The Sunday Mail
Nduduzo Tshuma in Bulawayo
Time can stand still.
I learnt this at the moment that blast interrupted jubilant cheers at White City Stadium as President Emmerson Mnangagwa left the VIP podium after delivering another rousing speech.
The moment was a lifetime.
Smoke, panic, confusion, blood, screams and cries. Cde Kembo Mohadi, Zimbabwe’s Vice-President and a veteran of a bruising liberation war, could be seen hobbling while clutching one of his wounded legs. Cde Christopher Mushowe lay on his back momentarily before he was hoisted up by aides desperate to whisk him to safety. Ahead of him was Vice-President Dr Constantino Chiwenga, a steely look in his eyes as he surveyed the mayhem, while Health and Child Care Minister Dr David Parirenyatwa and other senior officials hurriedly walked away.
There in the madness also stood Cde Emmerson Mnangagwa Jnr, probably wondering how many more attempts would be made on his father’s life. In that lifetime of a moment (or was it a moment of a lifetime?), security details rushed to protect their charges as people stampeded from the scene of the blast. Two men in military fatigues fell injured, a security aide’s leg appeared to have been reduced to shattered bone while another lay motionless as blood gushed from a deep wound on his head. I had seen that man with the bleeding head earlier at Ekusileni Hospital and now he lay waiting for help that would soon come in the form of female Red Cross paramedics.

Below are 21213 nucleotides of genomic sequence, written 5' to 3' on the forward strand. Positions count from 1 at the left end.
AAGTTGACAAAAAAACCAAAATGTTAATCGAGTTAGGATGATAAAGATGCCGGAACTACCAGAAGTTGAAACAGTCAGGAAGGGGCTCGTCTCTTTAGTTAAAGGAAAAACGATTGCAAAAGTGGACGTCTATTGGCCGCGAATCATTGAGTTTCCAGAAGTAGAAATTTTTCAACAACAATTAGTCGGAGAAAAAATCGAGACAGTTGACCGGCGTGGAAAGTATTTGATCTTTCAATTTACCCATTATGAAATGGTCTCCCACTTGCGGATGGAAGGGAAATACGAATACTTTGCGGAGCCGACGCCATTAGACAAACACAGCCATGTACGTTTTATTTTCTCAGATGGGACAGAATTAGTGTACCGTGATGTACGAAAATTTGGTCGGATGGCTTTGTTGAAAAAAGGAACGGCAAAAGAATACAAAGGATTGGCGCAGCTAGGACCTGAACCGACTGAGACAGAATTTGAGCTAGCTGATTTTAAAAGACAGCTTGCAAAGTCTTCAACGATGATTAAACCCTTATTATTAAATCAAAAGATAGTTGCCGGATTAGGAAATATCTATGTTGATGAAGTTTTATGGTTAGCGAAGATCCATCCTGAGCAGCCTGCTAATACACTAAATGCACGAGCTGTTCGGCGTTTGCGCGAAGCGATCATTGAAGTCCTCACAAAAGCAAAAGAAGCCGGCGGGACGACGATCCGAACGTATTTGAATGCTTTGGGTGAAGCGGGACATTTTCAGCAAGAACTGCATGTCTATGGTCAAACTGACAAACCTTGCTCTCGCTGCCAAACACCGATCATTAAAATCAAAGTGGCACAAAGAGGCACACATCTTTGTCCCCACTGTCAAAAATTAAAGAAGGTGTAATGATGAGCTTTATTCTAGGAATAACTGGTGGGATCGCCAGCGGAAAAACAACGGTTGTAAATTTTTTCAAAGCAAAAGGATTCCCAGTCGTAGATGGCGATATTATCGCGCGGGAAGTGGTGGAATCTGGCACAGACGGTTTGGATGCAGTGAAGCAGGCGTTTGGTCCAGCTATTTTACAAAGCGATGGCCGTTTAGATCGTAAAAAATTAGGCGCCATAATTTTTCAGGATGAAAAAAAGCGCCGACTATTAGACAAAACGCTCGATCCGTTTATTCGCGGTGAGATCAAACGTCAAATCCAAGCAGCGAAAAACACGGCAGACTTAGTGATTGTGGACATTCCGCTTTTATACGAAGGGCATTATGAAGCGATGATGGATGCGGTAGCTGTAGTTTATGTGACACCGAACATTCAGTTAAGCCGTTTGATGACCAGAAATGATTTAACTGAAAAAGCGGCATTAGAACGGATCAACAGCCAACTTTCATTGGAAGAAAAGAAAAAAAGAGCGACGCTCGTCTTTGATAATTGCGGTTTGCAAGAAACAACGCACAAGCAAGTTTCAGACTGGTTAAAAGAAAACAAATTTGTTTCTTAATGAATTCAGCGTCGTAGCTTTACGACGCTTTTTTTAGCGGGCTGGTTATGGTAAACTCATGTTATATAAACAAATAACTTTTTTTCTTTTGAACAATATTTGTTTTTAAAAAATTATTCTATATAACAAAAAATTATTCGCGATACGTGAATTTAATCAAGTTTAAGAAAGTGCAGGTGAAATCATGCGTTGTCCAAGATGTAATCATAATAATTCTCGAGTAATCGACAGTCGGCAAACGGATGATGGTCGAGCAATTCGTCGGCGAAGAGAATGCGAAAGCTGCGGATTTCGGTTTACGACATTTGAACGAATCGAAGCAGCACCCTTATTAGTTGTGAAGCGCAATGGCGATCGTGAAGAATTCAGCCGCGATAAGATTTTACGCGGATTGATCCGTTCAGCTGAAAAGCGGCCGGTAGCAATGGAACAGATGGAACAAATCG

And then time seemed to zoom back to its normal pace and the clock ticked.
There was Zanu-PF Youth Secretary for Administration Cde Tendai Chirau flitting from one injured person to the next to check how they were holding up. Cde Davis Muhambi was assisting the Red Cross folk with their stretchers.
A State security officer I know lumbered past me clutching his bloody leg and said, “Ndakuvara sha. Come and get my phone and call my wife, she is here among the crowds; tell her that I have been injured.” And then something came to me in a rush. Just before the blast, I had grabbed our Chief Photographer, vaSaushoma, and told him to let someone else capture the President’s departure because I wanted him to accompany me to a brief interview with Cde Mabutho Moyo, one of the “boo boys” who – at this very venue – last year invited former President Robert Mugabe by heckling his wife, Mrs Grace Mugabe.
Only God knows what would have happened to my colleague had I not asked him to hold off the prestige of capturing the President and instead do an assignment on a “boo boy”. I also recalled in that instant how security details lunged towards the President, throwing their bodies in the line of any danger, while their colleagues virtually hefted the Head of State and Government to his vehicle. And even injured, security men formed a barricade to stop panicked citizens from inadvertently rushing to the scene of the blast as they sought to flee from Lord knows what. The moment became minutes, and I hauled myself away, watching a camera guy helping a female ZBC colleague who had been injured by shrapnel. (I was to learn that two other ZBC staffers had been injured.)
And as I glanced back, I saw the striking image of Cde Joshua Malinga in his wheelchair, looking aghast at the carnage.
Time can stand still.
And when it stood still yesterday, I wondered what kind of evil wanted to steal the march of progress.